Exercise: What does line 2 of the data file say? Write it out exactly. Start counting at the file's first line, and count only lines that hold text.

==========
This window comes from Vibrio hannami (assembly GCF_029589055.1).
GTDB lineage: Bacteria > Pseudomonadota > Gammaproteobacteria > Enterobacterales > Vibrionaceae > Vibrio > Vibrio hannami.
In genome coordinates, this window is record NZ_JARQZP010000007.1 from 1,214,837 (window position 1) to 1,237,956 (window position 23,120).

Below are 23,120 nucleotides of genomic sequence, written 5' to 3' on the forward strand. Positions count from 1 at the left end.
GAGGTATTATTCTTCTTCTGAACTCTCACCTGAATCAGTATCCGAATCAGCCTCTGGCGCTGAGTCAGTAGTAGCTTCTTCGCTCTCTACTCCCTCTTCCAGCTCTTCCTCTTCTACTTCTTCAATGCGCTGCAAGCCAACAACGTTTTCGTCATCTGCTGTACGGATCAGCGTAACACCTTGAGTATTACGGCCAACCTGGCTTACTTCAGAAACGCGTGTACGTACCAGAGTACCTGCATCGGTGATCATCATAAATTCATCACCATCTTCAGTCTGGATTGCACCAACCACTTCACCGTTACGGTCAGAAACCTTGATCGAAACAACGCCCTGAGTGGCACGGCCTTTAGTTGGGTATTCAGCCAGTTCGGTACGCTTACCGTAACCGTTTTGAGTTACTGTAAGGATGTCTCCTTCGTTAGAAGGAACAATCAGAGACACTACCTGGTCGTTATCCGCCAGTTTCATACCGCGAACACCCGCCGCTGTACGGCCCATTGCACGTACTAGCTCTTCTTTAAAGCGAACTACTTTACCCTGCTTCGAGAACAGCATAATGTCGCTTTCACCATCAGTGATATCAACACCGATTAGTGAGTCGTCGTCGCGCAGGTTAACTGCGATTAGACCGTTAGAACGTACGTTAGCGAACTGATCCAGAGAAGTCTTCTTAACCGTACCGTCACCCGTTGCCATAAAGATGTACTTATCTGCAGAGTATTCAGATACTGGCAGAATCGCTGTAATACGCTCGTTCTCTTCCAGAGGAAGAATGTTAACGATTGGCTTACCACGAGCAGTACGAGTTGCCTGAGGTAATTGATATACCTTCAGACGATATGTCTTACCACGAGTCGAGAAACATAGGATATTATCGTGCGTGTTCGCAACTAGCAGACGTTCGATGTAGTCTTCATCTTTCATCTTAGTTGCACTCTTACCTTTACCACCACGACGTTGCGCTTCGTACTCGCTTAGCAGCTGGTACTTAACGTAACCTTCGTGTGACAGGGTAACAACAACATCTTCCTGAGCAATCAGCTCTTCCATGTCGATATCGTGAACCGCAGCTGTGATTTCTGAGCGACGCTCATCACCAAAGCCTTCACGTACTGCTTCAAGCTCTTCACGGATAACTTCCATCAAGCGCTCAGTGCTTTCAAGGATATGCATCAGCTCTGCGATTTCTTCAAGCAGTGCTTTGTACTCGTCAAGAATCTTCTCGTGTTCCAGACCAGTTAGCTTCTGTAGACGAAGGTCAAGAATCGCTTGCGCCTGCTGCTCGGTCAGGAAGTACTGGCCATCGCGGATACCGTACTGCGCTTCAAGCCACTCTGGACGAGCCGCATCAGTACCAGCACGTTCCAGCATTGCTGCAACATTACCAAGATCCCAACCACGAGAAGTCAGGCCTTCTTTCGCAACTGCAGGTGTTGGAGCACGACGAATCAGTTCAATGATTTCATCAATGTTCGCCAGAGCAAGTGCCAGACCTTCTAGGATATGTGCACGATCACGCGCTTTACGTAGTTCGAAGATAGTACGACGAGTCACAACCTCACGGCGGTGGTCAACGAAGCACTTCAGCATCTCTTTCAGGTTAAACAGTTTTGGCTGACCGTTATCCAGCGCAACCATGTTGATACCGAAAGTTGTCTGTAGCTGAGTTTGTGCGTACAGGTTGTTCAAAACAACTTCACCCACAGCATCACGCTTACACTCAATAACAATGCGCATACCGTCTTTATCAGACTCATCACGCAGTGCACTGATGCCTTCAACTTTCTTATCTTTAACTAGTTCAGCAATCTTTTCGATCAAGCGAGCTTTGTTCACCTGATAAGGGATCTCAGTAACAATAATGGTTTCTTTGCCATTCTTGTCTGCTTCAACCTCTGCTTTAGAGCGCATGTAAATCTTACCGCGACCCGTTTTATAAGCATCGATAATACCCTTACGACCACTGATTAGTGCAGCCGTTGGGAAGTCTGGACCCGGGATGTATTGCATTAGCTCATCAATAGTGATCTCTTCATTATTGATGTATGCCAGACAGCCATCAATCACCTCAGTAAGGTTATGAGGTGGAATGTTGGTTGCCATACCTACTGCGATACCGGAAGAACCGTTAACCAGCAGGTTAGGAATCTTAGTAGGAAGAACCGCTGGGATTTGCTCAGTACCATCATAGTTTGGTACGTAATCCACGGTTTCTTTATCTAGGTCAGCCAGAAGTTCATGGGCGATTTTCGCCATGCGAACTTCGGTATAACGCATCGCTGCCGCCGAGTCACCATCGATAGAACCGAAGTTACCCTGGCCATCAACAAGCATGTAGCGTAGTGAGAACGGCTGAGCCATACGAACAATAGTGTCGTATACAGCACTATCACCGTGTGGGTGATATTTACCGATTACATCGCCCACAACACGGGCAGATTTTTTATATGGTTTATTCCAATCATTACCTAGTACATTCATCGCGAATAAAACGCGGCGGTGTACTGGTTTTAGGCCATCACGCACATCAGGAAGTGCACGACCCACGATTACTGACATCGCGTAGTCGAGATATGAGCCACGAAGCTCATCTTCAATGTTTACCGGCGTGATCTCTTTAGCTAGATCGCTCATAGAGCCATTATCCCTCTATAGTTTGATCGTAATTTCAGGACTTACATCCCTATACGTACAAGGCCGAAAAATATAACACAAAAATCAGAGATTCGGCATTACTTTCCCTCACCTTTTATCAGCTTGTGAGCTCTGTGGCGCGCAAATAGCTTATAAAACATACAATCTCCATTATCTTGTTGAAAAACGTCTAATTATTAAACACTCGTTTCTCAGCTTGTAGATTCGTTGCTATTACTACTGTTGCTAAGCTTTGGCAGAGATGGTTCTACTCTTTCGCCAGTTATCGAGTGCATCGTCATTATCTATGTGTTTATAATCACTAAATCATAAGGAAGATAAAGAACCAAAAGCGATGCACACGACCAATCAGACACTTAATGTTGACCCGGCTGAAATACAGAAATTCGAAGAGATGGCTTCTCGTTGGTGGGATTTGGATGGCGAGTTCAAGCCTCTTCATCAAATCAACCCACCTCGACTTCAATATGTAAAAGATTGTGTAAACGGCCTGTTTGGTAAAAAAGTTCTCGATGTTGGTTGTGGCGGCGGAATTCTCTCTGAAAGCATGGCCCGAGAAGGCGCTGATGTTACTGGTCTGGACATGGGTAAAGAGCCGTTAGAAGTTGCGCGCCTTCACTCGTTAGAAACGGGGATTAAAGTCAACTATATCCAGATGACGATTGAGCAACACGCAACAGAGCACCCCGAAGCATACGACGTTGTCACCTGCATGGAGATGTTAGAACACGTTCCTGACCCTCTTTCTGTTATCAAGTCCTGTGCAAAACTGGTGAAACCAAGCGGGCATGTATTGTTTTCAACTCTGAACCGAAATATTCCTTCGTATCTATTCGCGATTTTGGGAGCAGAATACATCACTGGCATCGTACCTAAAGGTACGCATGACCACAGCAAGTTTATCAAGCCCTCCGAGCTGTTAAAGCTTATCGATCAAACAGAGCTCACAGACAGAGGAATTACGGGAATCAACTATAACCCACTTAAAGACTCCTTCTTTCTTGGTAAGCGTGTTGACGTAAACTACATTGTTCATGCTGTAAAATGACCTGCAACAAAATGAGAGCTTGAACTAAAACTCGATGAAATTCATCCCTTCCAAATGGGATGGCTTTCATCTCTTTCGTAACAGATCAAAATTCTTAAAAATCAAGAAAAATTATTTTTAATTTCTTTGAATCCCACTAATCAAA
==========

GTDB lineage: Bacteria > Pseudomonadota > Gammaproteobacteria > Enterobacterales > Vibrionaceae > Vibrio > Vibrio hannami.